The role of cytokines in infection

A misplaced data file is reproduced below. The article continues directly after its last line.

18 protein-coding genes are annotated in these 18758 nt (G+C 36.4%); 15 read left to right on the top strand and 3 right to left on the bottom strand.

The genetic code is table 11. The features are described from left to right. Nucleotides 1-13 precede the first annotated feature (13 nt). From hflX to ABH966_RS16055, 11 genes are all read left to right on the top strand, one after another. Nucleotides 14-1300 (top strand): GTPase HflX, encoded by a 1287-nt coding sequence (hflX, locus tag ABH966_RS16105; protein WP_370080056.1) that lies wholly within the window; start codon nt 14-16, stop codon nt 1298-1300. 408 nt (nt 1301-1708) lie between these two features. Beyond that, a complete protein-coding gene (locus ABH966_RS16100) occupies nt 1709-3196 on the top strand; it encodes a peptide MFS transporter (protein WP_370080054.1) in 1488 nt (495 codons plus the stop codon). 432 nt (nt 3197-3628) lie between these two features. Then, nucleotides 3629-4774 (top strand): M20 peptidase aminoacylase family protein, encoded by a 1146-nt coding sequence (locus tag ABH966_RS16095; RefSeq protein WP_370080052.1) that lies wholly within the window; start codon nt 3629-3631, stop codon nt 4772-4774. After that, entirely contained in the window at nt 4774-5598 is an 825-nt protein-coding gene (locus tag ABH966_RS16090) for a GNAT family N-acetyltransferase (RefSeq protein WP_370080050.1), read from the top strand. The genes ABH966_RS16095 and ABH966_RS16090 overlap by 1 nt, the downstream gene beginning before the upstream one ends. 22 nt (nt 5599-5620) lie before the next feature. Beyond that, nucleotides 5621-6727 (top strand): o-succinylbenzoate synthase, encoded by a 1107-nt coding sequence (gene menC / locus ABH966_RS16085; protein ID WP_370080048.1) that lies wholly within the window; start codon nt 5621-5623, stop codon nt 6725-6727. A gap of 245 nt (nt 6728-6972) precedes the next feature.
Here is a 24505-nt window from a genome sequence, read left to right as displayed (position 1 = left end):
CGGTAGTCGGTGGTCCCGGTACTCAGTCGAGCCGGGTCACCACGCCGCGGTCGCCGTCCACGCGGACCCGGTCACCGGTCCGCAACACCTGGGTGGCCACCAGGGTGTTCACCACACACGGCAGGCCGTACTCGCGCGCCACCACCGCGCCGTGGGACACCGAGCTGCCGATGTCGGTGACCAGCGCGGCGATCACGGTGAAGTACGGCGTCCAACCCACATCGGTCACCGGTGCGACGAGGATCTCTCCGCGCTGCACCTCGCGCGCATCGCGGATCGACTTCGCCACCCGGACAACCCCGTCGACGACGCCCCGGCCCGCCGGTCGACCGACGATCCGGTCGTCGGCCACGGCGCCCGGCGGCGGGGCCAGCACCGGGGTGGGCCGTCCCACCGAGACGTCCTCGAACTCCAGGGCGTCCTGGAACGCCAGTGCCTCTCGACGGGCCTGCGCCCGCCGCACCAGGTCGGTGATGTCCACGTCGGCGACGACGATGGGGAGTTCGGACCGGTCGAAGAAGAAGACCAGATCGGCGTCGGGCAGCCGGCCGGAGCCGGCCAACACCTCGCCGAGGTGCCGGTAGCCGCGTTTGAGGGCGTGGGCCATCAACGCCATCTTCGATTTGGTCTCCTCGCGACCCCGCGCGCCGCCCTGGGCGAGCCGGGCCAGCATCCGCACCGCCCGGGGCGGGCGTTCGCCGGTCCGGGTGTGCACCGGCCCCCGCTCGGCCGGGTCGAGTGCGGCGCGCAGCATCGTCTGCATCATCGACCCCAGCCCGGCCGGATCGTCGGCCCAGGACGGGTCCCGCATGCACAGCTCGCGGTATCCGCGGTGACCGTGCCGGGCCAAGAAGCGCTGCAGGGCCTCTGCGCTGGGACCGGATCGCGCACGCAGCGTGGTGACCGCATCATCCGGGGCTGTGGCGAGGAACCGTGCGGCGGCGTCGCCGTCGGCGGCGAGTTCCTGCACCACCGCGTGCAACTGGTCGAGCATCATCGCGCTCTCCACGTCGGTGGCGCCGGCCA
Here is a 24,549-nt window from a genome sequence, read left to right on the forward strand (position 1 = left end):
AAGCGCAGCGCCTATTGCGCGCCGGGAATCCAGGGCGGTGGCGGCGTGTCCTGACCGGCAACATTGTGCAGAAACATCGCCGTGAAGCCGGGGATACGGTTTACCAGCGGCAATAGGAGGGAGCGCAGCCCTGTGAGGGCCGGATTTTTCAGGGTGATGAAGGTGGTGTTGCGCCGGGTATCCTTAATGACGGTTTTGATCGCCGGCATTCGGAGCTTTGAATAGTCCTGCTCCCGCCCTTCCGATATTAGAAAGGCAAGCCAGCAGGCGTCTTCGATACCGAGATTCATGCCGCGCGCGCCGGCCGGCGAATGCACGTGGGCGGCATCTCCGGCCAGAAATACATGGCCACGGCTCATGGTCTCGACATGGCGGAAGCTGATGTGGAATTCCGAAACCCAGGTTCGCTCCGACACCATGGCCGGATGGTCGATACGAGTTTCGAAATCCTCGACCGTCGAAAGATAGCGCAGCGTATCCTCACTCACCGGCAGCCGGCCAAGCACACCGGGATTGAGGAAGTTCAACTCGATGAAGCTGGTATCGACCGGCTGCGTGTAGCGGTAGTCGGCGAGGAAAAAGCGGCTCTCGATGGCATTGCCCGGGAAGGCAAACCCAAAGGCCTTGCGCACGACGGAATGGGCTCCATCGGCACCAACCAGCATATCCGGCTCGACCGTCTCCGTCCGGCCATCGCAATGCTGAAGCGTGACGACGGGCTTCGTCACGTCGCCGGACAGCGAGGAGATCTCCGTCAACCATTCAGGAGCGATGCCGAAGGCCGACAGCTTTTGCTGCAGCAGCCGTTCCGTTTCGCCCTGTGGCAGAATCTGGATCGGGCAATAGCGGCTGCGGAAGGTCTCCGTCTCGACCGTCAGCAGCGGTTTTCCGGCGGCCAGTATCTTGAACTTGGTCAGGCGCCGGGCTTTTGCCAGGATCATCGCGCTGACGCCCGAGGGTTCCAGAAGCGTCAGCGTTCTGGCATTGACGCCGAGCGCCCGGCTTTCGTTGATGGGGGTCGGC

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Cytokines are proteins produced by a variety of cells that function as immunomodulators. Microbial products may alter cytokine expression. Two proteins from Mycobacterium tuberculosis have potential as vaccine adjuvants because they stimulate interleukin-1 and tumor necrosis factor expression. Colony-stimulating factors increase leukocyte proliferation and affect leukocyte function, and granulocyte colony-stimulating factor and granulocyte-macrophage colonystimulating factor have been approved for use in humans by the US Food and Drug Administration. Nonblood cells can produce cytokines and respond to cytokines (eg, acquired immunodeficiency syndrome Kaposi sarcoma cells produce interleukin-6 and interleukin-6 increases Kaposi sarcoma cell proliferation). Cytokines work within networks and can act locally (eg, increases in lung tumor necrosis factor and interferon-γ can limit M. tuberculosis infection). In sepsis the cascade of cytokines can cause a generalized shock reaction. Researchers are pursuing ways to augment the cytokine response at local sites of infection (eg, tumor necrosis factor-a decreases Leishmania major lesion size) and to modulate the septic shock response (eg, anti-tumor necrosis factor-a decreases the severity of murine septic shock).

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